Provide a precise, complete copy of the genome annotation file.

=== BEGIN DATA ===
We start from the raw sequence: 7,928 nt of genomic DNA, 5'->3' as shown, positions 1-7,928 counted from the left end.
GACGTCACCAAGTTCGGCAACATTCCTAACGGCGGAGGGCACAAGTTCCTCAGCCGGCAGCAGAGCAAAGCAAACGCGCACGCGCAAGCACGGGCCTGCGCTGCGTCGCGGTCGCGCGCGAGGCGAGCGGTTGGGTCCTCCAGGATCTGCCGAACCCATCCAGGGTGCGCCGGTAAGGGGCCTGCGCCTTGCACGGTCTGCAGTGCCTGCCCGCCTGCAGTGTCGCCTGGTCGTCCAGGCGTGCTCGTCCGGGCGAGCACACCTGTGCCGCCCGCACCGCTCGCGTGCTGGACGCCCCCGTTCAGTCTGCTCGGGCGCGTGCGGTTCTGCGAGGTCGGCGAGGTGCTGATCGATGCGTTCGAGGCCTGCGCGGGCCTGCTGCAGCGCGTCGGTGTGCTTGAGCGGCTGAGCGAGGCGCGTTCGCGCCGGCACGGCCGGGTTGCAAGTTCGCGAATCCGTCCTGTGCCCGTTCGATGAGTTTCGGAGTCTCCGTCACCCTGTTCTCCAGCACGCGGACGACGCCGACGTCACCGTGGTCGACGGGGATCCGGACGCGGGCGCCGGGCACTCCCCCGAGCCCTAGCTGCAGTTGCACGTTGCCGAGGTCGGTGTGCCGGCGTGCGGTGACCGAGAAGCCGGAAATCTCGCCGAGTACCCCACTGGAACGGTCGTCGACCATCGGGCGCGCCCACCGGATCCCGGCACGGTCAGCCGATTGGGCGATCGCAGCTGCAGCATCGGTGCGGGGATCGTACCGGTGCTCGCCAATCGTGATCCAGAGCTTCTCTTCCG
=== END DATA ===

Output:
We start from the raw sequence: 7,928 nt of genomic DNA, 5'->3' as shown, positions 1-7,928 counted from the left end.
GACGTCACCAAGTTCGGCAACATTCCTAACGGCGGAGGGCACAAGTTCCTCAGCCGGCAGCAGAGCAAAGCAAACGCGCACGCGCAAGCACGGGCCTGCGCTGCGTCGCGGTCGCGCGCGAGGCGAGCGGTTGGGTCCTCCAGGATCTGCCGAACCCATCCAGGGTGCGCCGGTAAGGGGCCTGCGCCTTGCACGGTCTGCAGTGCCTGCCCGCCTGCAGTGTCGCCTGGTCGTCCAGGCGTGCTCGTCCGGGCGAGCACACCTGTGCCGCCCGCACCGCTCGCGTGCTGGACGCCCCCGTTCAGTCTGCTCGGGCGCGTGCGGTTCTGCGAGGTCGGCGAGGTGCTGATCGATGCGTTCGAGGCCTGCGCGGGCCTGCTGCAGCGCGTCGGTGTGCTTGAGCGGCTGAGCGAGGCGCGTTCGCGCCGGCACGGCCGGGTTGCAAGTTCGCGAATCCGTCCTGTGCCCGTTCGATGAGTTTCGGAGTCTCCGTCACCCTGTTCTCCAGCACGCGGACGACGCCGACGTCACCGTGGTCGACGGGGATCCGGACGCGGGCGCCGGGCACTCCCCCGAGCCCTAGCTGCAGTTGCACGTTGCCGAGGTCGGTGTGCCGGCGTGCGGTGACCGAGAAGCCGGAAATCTCGCCGAGTACCCCACTGGAACGGTCGTCGACCATCGGGCGCGCCCACCGGATCCCGGCACGGTCAGCCGATTGGGCGATCGCAGCTGCAGCATCGGTGCGGGGATCGTACCGGTGCTCGCCAATCGTGATCCAGAGCTTCTCTTCCG